Kids won’t eat what they don’t know. That’s why LANA the iguana introduces kiwis, sweet potatoes, and a whole rainbow of fruits and vegetables to preschool children across the nation.
The Minnesota Department of Health developed the LANA program – Learning About Nutrition through Activities – in 2006 as a way to address poor eating habits among children. The idea behind the program is simple: Introduce children to fruits and vegetables through their natural love of toys, play, and hands-on experimentation. LANA the iguana – a plush hand puppet – uses storybooks, menus, food-based craft projects, and eight different stuffed toys to make fruits and vegetables an everyday part of a child’s world.
No threats or bargains (“You won’t get a popsicle until you eat your vegetables”) are involved. Just a vegetarian iguana who, with the right groceries nearby, can teach preschoolers that fruits and vegetables are worth trying, yummy and – perhaps most importantly – normal.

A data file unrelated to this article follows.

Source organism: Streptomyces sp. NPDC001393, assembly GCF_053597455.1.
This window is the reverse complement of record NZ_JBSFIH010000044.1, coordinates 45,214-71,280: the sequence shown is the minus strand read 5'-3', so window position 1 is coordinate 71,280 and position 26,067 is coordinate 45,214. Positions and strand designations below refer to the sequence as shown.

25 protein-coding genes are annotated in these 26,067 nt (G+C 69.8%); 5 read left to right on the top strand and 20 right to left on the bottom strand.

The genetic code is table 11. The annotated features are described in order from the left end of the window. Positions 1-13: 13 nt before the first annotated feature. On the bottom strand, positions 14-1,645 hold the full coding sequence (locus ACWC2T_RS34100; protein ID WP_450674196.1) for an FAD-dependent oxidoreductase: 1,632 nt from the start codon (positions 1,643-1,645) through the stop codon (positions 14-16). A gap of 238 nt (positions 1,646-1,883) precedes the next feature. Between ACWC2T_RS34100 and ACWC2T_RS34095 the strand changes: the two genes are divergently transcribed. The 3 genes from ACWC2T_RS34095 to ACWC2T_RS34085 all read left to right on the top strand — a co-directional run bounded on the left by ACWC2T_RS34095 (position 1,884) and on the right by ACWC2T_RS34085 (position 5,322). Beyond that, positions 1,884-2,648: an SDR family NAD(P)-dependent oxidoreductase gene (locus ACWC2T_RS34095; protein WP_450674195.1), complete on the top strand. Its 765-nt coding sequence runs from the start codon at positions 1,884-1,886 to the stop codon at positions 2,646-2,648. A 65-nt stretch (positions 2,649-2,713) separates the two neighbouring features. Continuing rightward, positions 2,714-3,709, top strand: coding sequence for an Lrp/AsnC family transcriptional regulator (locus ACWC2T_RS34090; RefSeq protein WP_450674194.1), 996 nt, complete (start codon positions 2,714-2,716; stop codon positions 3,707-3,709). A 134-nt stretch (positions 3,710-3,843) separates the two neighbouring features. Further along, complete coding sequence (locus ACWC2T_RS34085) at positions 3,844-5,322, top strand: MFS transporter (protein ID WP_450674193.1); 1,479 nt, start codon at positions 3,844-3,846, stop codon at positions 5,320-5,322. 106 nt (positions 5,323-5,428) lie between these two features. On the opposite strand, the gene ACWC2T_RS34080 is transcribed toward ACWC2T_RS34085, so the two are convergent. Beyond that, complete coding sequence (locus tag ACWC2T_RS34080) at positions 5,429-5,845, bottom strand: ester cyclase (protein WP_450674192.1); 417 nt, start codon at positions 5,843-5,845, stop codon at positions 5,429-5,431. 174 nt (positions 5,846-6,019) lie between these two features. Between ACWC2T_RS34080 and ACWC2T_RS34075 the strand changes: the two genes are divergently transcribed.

The LANA program includes materials to connect class activities to home environments, so parents find it easy to incorporate the lessons into their home meals and snacks.
The LANA program has been proven effective. The initial 24-week pilot resulted in increased fruit and vegetable consumption among 500 children in childcare centers. In 2009, 75 licensed home childcare providers in Dakota County, Minn., put LANA to the test and found that, after the program, more than two-thirds of the children were more likely to eat fruits and vegetables and 92 percent were more likely to try new foods. In addition, 81 percent of parents offered the targeted fruits and vegetable of the LANA program more often, and a majority of parents reported reduced food “pickiness” in their preschool children.
Brought to you by guest blogger, Michael Lotti.